More than a million people die each year of malaria caused by different strains of the Plasmodium parasite transmitted by the Anopheles mosquito. The medical world has yet to find an effective vaccine against the deadly parasite, which mainly affects pregnant women and children under the age of five. By figuring out how the most dangerous strain evades the watchful eye of the immune system, researchers from the Hebrew University of Jerusalem have now paved the way for the development of new approaches to cure this acute infection.
Upon entering the bloodstream, the Plasmodium parasite reproduces in the red blood cells and transports its proteins to their surface. These cells become sticky and cling to the walls of blood vessels, blocking them and damaging the human body. The immune system typically identifies these proteins as foreign and creates antibodies to fight the disease.
The deadliest of the five Plasmodium strains is Plasmodium falciparum, which causes more than 90% of deaths associated with malaria. This sophisticated strain deceives the immune system by revealing only one protein encoded by one of the sixty genes at its disposal. While the immune system is busy fighting that protein, the parasite switches to another protein not recognized by the immune system, thus avoiding the antibody response and re-establishing infection.
In research conducted at the Department of Microbiology and Molecular Genetics at the Institute for Medical Research Israel-Canada, and the Kuvin Center for the Study of Infectious and Tropical Diseases at the Hebrew University-Hadassah Medical School, Dr. Ron Dzikowski and research student Inbar Avraham revealed for the first time the genetic mechanism that enables a parasite to selectively express one protein while hiding other proteins from the immune system.
By combining bioinformatic and genetic methods, the researchers identified a unique DNA sequence found in the regulatory regions of the gene family that encode for these surface proteins. They showed that the parasite's ability to express only one gene while hiding the other 59 depends on this sequence. The research suggests that by interfering with the regulatory role of this DNA sequence it would be possible to prevent Plasmodium falciparum from hiding most of its destructive genes from the immune system.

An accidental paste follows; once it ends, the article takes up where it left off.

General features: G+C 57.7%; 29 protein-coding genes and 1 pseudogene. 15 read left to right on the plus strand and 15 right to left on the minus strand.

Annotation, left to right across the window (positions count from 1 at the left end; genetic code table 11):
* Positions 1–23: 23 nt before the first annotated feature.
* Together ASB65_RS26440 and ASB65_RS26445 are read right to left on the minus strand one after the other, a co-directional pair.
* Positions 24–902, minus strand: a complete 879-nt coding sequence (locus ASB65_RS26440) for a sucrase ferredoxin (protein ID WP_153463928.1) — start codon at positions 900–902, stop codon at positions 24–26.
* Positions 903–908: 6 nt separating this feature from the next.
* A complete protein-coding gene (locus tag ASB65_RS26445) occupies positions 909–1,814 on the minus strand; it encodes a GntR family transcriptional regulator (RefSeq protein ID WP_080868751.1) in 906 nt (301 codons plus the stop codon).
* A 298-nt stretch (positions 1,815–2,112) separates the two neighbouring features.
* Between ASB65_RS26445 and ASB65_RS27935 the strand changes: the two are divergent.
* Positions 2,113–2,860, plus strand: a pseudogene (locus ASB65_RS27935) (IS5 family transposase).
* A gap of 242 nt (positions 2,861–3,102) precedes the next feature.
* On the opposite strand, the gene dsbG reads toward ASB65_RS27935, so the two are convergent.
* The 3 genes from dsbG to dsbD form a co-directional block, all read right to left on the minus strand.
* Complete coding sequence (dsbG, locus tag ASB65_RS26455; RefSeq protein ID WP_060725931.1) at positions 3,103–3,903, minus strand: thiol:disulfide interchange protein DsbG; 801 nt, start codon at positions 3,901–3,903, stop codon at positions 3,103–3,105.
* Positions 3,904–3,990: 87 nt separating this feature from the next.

According to Dr. Dzikowski, "These results are a major breakthrough in understanding the parasite's ability to cause damage. This understanding could lead to strategies for disrupting this ability and giving the immune system an opportunity to clear the infection and overcome the disease. This clever parasite knows how to switch masks to evade an immune attack, but our discovery could lead to new ways to prevent it from continuing this dangerous game."
The research, "Insulator-like pairing elements regulate silencing and mutually exclusive expression in the malaria parasite Plasmodium falciparum," was published this week in the Proceedings of the National Academy of Sciences. It was funded by the Israel Academy of Sciences and Humanities and the Einstein Kaye Fellowships, which supports outstanding research students.
The Hebrew University of Jerusalem: http://www.huji.ac.il
This press release was posted to serve as a topic for discussion. Please comment below. We try our best to only post press releases that are associated with peer reviewed scientific literature. Critical discussions of the research are appreciated. If you need help finding a link to the original article, please contact us on twitter or via e-mail.
Flu cases across the US can be accurately estimated using Wikipedia searches, and fluey tweets from Twitter users also give the game away
Workers who have a creative outlet outside the office are more likely to be creative problem solvers on the job, a study suggests. Oh, and they have more fun.
Scientists to grow a crop of camelina plants genetically modified to produce fish oils that could be used in health supplements Continue reading...
Kent Kiehl has been interviewing psychopaths for more than 20 years. More recently he's acquired a mobile MRI scanner and permission to scan the brains of New Mexico state prison inmates. He talked with WIRED about what's different in the brains of psychopaths and why he views psychopathy as a preventable mental disorder.
In Snakes, Sunrises, and Shakespeare, evolutionary psychology pioneer Gordon H. Orians traces the roots of today's human quirks in the minds of our ancestors
The World Health Organization says an outbreak of the deadly Ebola virus in West Africa has been linked to the deaths of more than 120 people. As of Monday, the organization recorded a total of 200 suspected or confirmed cases of Ebola, which is normally found in central or eastern Africa, in…
To see if low blood sugar sours even good relationships, scientists used an unusual tool: voodoo dolls representing spouses. As hunger levels rose, so did the number of pins.
A Beijing artist who collected a jar of air from Provence, France, sold it at auction "to question China's foul air and express dissatisfaction."
With purported activity against cardiac disease, cancer and even ageing, the pressure on resveratrol to deliver is enormous
Health workers responding to an Ebola outbreak in Guinea had no maps to go on, so they turned to the internet for help